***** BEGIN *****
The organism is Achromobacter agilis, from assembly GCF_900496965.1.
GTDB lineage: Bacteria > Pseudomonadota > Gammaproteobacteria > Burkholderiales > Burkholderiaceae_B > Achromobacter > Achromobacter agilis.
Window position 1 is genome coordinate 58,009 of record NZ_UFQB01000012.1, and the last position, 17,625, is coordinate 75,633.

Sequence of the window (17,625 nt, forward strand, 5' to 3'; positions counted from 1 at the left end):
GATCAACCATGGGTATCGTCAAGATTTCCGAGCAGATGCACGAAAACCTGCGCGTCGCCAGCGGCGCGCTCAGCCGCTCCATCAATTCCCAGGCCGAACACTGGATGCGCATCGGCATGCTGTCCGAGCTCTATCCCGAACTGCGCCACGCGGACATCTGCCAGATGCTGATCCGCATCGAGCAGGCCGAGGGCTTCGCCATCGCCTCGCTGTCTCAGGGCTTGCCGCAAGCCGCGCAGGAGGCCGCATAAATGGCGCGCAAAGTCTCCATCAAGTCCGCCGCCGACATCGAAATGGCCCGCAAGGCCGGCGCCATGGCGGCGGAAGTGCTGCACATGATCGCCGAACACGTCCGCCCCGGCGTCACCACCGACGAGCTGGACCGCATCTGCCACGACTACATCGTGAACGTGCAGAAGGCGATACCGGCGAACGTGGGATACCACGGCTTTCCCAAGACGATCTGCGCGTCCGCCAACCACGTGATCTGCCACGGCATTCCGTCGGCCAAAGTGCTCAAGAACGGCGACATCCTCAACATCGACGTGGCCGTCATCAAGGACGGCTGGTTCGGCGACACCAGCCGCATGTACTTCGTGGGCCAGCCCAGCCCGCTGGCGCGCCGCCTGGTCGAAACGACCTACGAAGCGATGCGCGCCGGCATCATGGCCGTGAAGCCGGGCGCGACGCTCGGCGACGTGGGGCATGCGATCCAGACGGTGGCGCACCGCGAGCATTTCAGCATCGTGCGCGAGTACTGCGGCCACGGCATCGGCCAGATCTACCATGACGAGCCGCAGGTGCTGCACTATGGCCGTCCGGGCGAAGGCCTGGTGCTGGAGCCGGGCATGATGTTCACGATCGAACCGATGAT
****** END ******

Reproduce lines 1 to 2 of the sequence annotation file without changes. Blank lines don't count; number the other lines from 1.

The organism is Achromobacter agilis, from assembly GCF_900496965.1.
GTDB lineage: Bacteria > Pseudomonadota > Gammaproteobacteria > Burkholderiales > Burkholderiaceae_B > Achromobacter > Achromobacter agilis.